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Woman Reading to the Sea

ISSUE:  Spring 2006

After a painting by Franco Mondini-Ruiz

There’s a certain freedom in the long blue slant
of its uncaring, in the wind that knocks
the surface onto rocks, and there’s a dent

made in that wind by the woman who recites
straight into it, pretending the waves might hear
or that some larger being that is sea

or seeing hangs there listening, when sea air’s
so clearly full of its own gusts and grunts,
inanimate uprisings. In the line

of no one’s sight, her voice lost in the spray,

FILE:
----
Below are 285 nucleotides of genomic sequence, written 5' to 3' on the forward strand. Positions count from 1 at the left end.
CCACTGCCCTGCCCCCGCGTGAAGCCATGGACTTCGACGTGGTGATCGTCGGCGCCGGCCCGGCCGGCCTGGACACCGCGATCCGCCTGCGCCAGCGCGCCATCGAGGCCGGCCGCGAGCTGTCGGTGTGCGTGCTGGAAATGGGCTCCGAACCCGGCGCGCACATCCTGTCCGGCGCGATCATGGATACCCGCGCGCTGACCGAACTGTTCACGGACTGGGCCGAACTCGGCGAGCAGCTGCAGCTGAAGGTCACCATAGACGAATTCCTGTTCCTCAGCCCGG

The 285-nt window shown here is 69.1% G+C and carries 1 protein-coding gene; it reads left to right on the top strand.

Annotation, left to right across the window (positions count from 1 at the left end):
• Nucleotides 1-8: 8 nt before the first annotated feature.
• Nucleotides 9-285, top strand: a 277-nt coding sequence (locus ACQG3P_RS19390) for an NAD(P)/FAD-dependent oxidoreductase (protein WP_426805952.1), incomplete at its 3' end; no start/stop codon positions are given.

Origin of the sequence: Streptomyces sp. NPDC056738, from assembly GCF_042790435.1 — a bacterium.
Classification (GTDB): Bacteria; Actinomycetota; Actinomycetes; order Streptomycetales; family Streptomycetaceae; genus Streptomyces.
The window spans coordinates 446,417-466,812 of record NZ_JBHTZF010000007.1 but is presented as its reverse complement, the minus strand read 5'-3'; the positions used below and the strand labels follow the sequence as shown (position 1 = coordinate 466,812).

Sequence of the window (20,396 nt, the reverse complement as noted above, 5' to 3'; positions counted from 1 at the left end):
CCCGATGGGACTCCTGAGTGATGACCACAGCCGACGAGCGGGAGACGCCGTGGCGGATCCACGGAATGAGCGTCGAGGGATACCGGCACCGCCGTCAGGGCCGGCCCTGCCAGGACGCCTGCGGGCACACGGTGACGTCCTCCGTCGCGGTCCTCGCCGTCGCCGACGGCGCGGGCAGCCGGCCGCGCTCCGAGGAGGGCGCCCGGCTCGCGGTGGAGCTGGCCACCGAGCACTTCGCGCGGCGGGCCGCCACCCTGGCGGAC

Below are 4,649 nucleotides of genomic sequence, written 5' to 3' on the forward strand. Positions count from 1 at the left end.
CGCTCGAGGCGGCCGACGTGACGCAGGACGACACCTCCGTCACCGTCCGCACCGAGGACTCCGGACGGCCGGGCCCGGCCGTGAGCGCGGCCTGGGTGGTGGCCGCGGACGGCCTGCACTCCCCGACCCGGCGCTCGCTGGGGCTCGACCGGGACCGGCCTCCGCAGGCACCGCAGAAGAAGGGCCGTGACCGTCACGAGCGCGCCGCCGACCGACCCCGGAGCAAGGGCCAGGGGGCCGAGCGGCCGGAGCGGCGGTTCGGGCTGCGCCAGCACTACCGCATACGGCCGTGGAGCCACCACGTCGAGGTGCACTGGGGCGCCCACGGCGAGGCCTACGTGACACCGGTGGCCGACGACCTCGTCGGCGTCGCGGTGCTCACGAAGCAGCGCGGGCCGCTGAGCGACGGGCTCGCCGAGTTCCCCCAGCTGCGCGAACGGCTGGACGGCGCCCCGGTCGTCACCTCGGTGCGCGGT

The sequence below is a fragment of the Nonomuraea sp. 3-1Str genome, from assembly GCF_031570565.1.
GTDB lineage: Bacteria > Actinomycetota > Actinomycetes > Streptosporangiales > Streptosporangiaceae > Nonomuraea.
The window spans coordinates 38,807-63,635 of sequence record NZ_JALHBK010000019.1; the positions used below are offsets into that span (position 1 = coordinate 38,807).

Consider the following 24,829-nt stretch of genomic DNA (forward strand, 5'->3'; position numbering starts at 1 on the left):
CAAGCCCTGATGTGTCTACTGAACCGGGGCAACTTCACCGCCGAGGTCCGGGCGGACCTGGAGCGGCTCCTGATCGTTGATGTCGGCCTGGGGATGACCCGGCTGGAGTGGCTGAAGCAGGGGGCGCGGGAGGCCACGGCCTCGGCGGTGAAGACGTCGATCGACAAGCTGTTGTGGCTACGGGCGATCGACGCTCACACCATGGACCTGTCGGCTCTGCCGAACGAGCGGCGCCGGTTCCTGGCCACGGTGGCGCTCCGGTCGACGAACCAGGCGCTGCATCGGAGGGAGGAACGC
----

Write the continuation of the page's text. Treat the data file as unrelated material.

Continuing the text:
she feels a chilling freedom: how the foam
edges the sheets of zigzag patterned water

while gulls’ shrill outbursts punctuate the sky
(one cloudy, sentimental phrase
or canvas brushed with amber, green, and rose).

What welcomes, and ignores, and doesn’t question?
Sheer emptiness. It’s like a husk
for her alone. It’s like a shell for absence.

Without an audience, she makes a noise
swallowed by waves and wind, just as
the waves themselves—or no, just like the drops

lost in the waves, which neither care nor keep
distinctions—sweep out a place
inside an amphitheater she imagines

rising around her, with columns that crash
instantly, like the white foam that collides
and shreds its layered castles. Her words drift,

dissolve, and disappear. A crest
of words has surged and poured into the sea.
It doesn’t matter now what the lines say.


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